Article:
“We’re running with what we have right now because it’s the best tool we have,” Westrope said.
The injuries of the four Boggs helitack members have also prompted review of other tactics.
Westrope said that after the Boggs helitack members were injured, fire officials immediately began establishing larger “safety zones” with their crews. A common “safety zone” standard is that the distance between the firefighters and flames should be at least four times the highest flame; however, other factors can change that, including slope and wind.
4 killed; 76,067 acres burned
The Valley fire caused most of its destruction within its first 12 hours, when it ripped across 40,000 acres from Cobb Mountain to Middletown, fueled by a stiff wind and vegetation already ravaged by drought and bark beetles. The fire would continue on a two-week, 76,067-acre rampage that killed four people, destroyed 1,280 homes and caused more than $1.5 billion in economic losses.
Fire experts already were calling this summer’s fire behavior “unprecedented” when battling a series of earlier wildfires in Lake County, starting with the July 29 Rocky fire that burned 20,000 acres in just five hours in its first day, and ultimately torched 69,438 acres east of Clear Lake.
“Maybe we’ll take more of a defensive aspect as far as getting further ahead of the fire to make fuel breaks because of the speed of the fires this year,” McLean said. “Yes, we do change our tactics.”
McLean said that the fact that the plastic bag and hard case melted “shows you how extreme those conditions were and what we’ve been faced with this whole summer,” he said.
The Boggs Mountain helipad is located at about 3,000 feet, overlooking the conifer slopes of Cobb Mountain, and is home base for the four members of Cal Fire’s helitack 104 crew who were burned in the Valley fire.
The crew is one of 10 helitack units in California, specially trained crews of firefighters who deploy in helicopters to perform rescues and provide an initial attack on wildfires with only the tools on their backs.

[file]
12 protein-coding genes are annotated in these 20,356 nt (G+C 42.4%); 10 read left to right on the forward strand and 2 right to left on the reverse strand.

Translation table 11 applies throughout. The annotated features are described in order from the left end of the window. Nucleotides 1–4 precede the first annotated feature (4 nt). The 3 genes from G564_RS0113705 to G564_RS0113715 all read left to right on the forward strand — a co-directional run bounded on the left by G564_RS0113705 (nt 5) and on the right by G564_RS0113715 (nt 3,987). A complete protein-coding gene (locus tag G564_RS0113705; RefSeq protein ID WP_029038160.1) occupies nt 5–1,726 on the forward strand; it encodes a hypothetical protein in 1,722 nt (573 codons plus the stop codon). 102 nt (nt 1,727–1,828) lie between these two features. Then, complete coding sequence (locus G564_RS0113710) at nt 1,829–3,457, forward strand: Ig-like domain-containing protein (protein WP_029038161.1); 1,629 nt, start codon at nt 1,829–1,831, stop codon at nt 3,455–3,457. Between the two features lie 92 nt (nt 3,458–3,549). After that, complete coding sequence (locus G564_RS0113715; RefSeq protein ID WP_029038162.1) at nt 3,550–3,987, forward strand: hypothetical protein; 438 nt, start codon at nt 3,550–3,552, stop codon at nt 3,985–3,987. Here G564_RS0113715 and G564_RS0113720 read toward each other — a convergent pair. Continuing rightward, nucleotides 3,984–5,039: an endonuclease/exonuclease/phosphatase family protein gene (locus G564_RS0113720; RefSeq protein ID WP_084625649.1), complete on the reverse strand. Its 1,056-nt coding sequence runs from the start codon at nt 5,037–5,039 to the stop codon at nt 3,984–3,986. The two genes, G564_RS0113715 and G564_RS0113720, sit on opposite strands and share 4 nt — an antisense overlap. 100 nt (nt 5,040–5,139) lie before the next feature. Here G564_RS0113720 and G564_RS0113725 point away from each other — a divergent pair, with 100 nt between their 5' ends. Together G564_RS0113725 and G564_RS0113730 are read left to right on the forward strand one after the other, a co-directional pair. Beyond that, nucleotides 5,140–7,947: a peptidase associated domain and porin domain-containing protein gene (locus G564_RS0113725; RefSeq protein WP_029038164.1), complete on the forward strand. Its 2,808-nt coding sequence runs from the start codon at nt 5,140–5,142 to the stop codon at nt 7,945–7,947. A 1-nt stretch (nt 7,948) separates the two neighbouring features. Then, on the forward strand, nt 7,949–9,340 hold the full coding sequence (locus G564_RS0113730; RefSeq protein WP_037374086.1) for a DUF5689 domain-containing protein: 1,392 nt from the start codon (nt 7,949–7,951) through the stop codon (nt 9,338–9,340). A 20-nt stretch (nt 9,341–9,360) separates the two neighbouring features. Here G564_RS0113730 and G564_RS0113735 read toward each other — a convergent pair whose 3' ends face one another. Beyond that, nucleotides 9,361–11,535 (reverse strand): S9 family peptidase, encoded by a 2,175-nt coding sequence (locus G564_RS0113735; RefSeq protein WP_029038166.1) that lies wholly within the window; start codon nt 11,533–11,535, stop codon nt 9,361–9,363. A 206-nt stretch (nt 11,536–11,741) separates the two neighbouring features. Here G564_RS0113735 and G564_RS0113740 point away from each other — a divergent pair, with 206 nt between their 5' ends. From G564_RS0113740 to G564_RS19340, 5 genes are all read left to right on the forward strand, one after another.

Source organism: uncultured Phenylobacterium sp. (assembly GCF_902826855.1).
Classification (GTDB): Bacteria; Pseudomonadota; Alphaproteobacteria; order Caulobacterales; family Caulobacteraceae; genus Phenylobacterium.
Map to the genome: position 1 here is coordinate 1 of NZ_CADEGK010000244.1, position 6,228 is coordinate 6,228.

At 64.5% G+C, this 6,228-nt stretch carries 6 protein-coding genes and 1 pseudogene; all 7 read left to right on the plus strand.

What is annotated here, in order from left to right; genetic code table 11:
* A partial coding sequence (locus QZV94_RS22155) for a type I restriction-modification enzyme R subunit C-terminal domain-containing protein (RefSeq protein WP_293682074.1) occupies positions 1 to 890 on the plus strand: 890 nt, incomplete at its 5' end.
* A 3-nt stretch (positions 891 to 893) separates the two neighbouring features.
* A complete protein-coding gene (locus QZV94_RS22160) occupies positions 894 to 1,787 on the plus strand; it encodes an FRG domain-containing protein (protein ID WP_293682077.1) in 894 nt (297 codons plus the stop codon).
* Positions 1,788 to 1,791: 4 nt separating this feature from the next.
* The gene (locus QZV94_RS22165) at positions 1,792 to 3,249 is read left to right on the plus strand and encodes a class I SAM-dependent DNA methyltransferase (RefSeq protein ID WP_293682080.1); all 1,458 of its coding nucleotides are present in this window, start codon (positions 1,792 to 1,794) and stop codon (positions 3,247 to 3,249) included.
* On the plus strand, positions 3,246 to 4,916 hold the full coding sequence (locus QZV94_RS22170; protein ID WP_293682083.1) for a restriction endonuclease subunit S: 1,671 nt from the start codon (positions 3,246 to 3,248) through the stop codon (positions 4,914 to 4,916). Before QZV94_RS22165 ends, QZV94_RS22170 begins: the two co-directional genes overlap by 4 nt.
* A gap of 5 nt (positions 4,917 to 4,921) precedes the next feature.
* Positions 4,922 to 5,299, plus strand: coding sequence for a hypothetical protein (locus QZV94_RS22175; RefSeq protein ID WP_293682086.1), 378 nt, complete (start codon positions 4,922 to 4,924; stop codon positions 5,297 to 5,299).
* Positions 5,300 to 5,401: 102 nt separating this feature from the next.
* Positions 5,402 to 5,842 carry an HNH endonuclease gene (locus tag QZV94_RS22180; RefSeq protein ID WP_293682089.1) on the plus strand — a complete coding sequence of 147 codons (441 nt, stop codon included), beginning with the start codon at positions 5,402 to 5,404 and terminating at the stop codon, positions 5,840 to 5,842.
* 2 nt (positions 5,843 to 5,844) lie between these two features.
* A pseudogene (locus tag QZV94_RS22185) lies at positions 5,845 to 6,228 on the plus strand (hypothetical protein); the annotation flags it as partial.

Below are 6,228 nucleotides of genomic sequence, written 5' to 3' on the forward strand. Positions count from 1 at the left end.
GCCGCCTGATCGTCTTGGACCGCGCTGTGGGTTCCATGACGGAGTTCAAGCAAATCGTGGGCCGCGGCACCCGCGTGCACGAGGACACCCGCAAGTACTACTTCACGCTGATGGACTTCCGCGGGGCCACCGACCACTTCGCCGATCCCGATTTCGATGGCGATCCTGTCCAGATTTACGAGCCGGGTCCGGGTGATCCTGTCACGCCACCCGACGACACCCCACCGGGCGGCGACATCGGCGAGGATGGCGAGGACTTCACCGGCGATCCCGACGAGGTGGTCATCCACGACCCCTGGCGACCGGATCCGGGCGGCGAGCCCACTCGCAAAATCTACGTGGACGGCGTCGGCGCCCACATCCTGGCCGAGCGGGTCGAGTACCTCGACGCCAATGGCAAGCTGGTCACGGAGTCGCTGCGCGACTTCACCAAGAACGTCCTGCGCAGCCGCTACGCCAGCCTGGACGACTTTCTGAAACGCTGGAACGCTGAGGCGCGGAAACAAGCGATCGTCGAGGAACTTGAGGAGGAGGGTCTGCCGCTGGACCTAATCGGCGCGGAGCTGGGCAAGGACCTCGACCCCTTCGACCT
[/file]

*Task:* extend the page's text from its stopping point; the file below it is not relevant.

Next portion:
Inside the open hangar on a recent cool, sunny day, 14 firefighters in blue Cal Fire T-shirts stood around a hosting device while an instructor explained how to install it into a Bell “Super Huey” helicopter.
Outside, Capt. Doyle Head, counterpart of injured Capt. Pat Ward, stood beside the helicopter. He’s worked with Ward for 10 years and said his colleague is highly experienced.
The fire burned with an unprecedented force and velocity, evidenced by the fact that it went against typical fire behavior by burning up into the timber and burning downhill from Cobb Mountain to Middletown.
“If anyone made a mistake that day, it was Mother Nature,” Head said.
Back on the job at Boggs
On Friday, Matteoli was back at work at Boggs, working his second shift since he was burned.
He’s mostly recovered from burns across his face, neck and arms, apart from some tender scarring on his elbows.
Matteoli said that on Sept. 12 the fire conditions appeared typical for a small wildfire when they first circled over the heavily wooded northern slope of Cobb Mountain, and that it continued to appear routine at first when they landed in an area off Bottle Rock Road.
“All fires start out small,” said Matteoli, a fourth-generation firefighter.
Their goal was to stop or slow the fire and protect homes.
“It wasn’t until the weather conditions changed that we felt like we weren’t in a good spot,” Matteoli said. “That was when the northeast side of that ridge went off and sent a fire front at us.”
They were already on the ridge at that point, and a sudden wind sent embers over them, igniting the northern slope. They were eventually rescued by a fire captain who drove up a dirt road in a pickup to their location on the ridge and loaded them into the truck.
Matteoli’s grandfather Ron Matteoli, a retired career firefighter with Cal Fire, said he has no doubt the shelters saved his grandson’s life and that he’s confident the packaging materials will be vetted.
“They’ll get around to doing something about that container,” he said of the bag. “If it’s melting from radiant heat and you can’t get it out, that makes it totally useless. Niko had to rip the gloves off his hands in order to have the agility to rip it out. You shouldn’t have to do that to save your life.”